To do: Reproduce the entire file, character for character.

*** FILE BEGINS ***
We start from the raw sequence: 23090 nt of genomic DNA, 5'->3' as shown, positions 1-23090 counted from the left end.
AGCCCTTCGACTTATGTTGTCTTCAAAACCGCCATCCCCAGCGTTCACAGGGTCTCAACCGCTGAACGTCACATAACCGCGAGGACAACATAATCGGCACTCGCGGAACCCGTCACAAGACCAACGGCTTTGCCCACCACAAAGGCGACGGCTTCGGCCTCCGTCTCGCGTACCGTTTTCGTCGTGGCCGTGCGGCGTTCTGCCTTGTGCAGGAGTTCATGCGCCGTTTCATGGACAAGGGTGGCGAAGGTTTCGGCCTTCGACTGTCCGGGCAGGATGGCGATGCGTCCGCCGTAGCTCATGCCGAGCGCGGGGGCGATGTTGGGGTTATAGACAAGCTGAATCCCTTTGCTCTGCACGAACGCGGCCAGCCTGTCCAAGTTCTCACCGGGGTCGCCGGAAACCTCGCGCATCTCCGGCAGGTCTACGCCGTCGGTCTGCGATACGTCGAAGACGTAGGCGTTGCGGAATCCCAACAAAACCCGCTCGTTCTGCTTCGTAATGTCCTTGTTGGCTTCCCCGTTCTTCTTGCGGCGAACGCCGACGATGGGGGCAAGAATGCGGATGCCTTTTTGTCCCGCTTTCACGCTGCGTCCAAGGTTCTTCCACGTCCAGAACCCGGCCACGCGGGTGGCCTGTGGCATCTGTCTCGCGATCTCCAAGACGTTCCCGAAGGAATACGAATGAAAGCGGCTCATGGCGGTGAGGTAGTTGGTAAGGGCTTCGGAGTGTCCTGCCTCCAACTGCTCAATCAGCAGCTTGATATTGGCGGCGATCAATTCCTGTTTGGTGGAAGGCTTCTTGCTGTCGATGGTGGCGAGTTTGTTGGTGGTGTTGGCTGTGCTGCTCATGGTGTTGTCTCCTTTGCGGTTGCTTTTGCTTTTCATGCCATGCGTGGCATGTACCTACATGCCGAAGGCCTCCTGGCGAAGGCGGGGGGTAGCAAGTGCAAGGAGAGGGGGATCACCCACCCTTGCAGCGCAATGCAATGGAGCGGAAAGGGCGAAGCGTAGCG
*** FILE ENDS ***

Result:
We start from the raw sequence: 23090 nt of genomic DNA, 5'->3' as shown, positions 1-23090 counted from the left end.
AGCCCTTCGACTTATGTTGTCTTCAAAACCGCCATCCCCAGCGTTCACAGGGTCTCAACCGCTGAACGTCACATAACCGCGAGGACAACATAATCGGCACTCGCGGAACCCGTCACAAGACCAACGGCTTTGCCCACCACAAAGGCGACGGCTTCGGCCTCCGTCTCGCGTACCGTTTTCGTCGTGGCCGTGCGGCGTTCTGCCTTGTGCAGGAGTTCATGCGCCGTTTCATGGACAAGGGTGGCGAAGGTTTCGGCCTTCGACTGTCCGGGCAGGATGGCGATGCGTCCGCCGTAGCTCATGCCGAGCGCGGGGGCGATGTTGGGGTTATAGACAAGCTGAATCCCTTTGCTCTGCACGAACGCGGCCAGCCTGTCCAAGTTCTCACCGGGGTCGCCGGAAACCTCGCGCATCTCCGGCAGGTCTACGCCGTCGGTCTGCGATACGTCGAAGACGTAGGCGTTGCGGAATCCCAACAAAACCCGCTCGTTCTGCTTCGTAATGTCCTTGTTGGCTTCCCCGTTCTTCTTGCGGCGAACGCCGACGATGGGGGCAAGAATGCGGATGCCTTTTTGTCCCGCTTTCACGCTGCGTCCAAGGTTCTTCCACGTCCAGAACCCGGCCACGCGGGTGGCCTGTGGCATCTGTCTCGCGATCTCCAAGACGTTCCCGAAGGAATACGAATGAAAGCGGCTCATGGCGGTGAGGTAGTTGGTAAGGGCTTCGGAGTGTCCTGCCTCCAACTGCTCAATCAGCAGCTTGATATTGGCGGCGATCAATTCCTGTTTGGTGGAAGGCTTCTTGCTGTCGATGGTGGCGAGTTTGTTGGTGGTGTTGGCTGTGCTGCTCATGGTGTTGTCTCCTTTGCGGTTGCTTTTGCTTTTCATGCCATGCGTGGCATGTACCTACATGCCGAAGGCCTCCTGGCGAAGGCGGGGGGTAGCAAGTGCAAGGAGAGGGGGATCACCCACCCTTGCAGCGCAATGCAATGGAGCGGAAAGGGCGAAGCGTAGCG